Two weeks ago, the world rejoiced during the Game of Thrones “Battle of the Bastards” episode as multiple villains in the show received their just due. It was one of the best episodes in the season, but what resonated the most with me was the scene when Sansa Stark tells her half-brother Jon Snow not to underestimate Ramsay Bolton, in the battle for her childhood home Winterfell.
“You’ve known him for the space of a single conversation, you and your trusted advisors. And you sit around making your plans on how to defeat a man you don’t know.
I lived with him…
I know the way his mind works, I know how he likes to hurt people.
If you think he’s going to fall into your trap, you won’t. He’s the one who lays traps.
He plays with people, he’s far better at it, he’s been doing it all his life...”
These are important lessons about understanding your opponent and really putting yourselves in their shoes. It also reminded me of the asymmetric battle we fight every day. Attackers only need to find one hole—one exploit, one open port, one careless credential—to succeed, while we as defenders, need to be always right all the time. The level of effort and innovation being invested by the hacker community will continue to increase. The market for new and cleverer ways to defeat enterprise security is lucrative and driven by the spirit of the free market. Thetechniques that are—and will be—used by attackers are targeted, sophisticated and even collaborative. They’re far better at it, they’ve been doing it for a long time, they’re the ones who lay traps.
The only way to close the gap between the current state of IT security and the capabilities of the enemy is to outflank them; to beat them at their own game; to rip a page from the hacker’s playbook and out-innovate them. If we can better “predict attacks” and prioritize the right things to do, we can stay a step ahead.
Gartner, in their report “Designing An Adaptive Security Architecture for Protection from Advanced Attacks” by Neil MacDonald and Peter Firstbrook, published in Feb 2014 and refreshed in January 2016, states the following – “Enterprises are overly dependent on blocking and prevention mechanisms that are decreasingly effective against advanced attacks.... Comprehensive protection requires an adaptive protection process integrating predictive, preventive, detective and response capabilities”.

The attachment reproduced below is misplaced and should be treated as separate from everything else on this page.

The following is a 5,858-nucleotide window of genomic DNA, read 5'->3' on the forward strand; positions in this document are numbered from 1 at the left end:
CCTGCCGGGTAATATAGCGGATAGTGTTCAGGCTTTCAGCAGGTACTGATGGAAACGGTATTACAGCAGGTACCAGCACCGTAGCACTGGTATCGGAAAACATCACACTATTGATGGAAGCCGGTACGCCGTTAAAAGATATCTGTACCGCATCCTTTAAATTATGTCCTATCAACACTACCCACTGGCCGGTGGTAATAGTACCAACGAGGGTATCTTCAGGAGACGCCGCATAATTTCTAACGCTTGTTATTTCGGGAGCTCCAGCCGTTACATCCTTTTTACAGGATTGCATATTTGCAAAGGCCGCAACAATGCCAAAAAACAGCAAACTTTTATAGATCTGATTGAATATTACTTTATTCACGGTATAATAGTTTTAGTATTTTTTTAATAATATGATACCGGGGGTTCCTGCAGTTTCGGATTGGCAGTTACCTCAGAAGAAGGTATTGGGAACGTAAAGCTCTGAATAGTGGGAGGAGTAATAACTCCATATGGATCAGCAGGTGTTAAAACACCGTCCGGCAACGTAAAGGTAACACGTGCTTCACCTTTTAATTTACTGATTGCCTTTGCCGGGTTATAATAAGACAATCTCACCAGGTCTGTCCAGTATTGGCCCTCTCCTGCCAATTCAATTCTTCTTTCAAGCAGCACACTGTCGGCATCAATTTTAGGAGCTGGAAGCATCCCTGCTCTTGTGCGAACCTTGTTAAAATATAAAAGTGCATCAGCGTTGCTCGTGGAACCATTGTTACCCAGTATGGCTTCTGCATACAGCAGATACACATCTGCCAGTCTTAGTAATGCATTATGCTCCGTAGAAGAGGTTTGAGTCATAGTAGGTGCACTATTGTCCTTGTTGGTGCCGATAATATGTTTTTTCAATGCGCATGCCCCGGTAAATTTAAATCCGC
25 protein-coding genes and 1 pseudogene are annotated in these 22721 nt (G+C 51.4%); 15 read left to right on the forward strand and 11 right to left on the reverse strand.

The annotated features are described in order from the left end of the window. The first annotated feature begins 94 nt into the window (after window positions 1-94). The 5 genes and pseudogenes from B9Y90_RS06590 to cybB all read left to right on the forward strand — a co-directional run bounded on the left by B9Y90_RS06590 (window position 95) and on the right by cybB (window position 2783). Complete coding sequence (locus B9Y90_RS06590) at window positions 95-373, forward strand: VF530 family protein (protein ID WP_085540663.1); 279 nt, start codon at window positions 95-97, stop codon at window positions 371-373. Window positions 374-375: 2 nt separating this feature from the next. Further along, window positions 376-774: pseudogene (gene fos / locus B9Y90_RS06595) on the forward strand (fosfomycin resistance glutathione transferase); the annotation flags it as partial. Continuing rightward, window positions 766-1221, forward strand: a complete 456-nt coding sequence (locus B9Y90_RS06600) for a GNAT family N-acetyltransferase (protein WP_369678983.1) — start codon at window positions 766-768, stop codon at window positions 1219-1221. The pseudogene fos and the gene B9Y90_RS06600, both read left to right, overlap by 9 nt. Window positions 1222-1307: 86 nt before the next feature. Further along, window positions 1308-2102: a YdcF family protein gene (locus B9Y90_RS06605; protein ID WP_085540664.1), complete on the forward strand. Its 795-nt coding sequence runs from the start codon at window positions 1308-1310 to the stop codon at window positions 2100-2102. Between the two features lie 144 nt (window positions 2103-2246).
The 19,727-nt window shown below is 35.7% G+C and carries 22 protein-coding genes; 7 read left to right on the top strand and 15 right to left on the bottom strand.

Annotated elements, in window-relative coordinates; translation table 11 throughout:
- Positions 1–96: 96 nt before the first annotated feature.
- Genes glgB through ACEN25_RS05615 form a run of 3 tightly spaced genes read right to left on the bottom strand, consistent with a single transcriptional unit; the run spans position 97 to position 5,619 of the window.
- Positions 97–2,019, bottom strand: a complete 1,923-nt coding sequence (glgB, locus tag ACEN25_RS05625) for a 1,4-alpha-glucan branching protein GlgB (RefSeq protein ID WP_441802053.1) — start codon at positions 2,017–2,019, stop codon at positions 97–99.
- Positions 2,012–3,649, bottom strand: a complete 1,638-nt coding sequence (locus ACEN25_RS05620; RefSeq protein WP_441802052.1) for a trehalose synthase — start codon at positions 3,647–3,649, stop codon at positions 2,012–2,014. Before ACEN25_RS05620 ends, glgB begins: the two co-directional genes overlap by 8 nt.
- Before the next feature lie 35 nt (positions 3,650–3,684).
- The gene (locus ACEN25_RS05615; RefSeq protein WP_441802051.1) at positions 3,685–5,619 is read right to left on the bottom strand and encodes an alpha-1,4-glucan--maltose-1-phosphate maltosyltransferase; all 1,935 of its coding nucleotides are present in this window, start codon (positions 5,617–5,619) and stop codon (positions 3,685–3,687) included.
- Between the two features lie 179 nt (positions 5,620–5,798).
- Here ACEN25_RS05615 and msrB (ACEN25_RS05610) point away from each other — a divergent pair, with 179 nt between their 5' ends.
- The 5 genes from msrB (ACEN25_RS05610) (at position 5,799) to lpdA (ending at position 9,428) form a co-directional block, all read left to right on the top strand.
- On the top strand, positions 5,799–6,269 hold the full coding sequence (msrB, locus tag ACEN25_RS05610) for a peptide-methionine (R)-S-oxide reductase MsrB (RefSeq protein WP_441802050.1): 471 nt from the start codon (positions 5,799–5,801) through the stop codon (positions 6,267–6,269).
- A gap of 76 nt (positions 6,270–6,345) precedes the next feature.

In other words, yes, you should have firewalls and IPS and all the other good prevention and detection security technologies. But, those alone will not be enough without the missing layer of predictive security. It’s important to consider additional areas of security coverage. Take a look at the Gartner adaptive security architecture chart in Figure 1. The top left column, “Predict” is an important emerging category to proactively anticipate new attacks against the current state of systems and information. The goal is that by predicting how attacks may occur, enterprises can then adjust their security protection strategies to prioritize and address exposure.
Source: Adaptive Security Architecture – Gartner, 2016
“Predict” is an important and critical part of any security framework. If we can better anticipate and predict our opponent’s moves, just like Sansa Stark, we can adjust our defenses. The biggest issue with security today is not that we don’t have innovative security solutions, it’s whether we are using them in the right way, prioritizing the right things to do every day with our limited resources, and able to react quickly and mitigate as many breach scenarios as possible before a breach happens.
Traditionally, security teams have used ethical hackers and red team consultants to unearth issues before a breach happens. But, these are are expensive, point-in-time engagements that are entirely dependent on the skillsets of the team members (and their favorite hacking tricks).
A more optimal way to predict attacks is via breach or adversary simulation platforms. When you simulate hacker breach methods, you are seeing how your infrastructure and systems are viewed as a target, so you can make the right decisions to reduce your attack surface and exposure. Imagine the benefit of time to actually understand the weaknesses you have in your security are and remediate them before they are “exploited”.
You can use “predictive breach simulations” for the following:
There are several architecture considerations when you evaluate “predictive breach simulation” technologies:
If you’re not spending some of your security innovation budget on predictive security such as breach simulations, you should. The best kind of security is to understand what your opponent will think tomorrow, not find out what he/she thought yesterday. Don’t be stuck in this endless prevention/detection loop, playing catch up with your opponents.
Let’s take some lessons from the Game of Thrones. It’s not enough to have warriors (and a giant) on your side in a battle, you need a security strategy that predicts what may happen to stay one step ahead.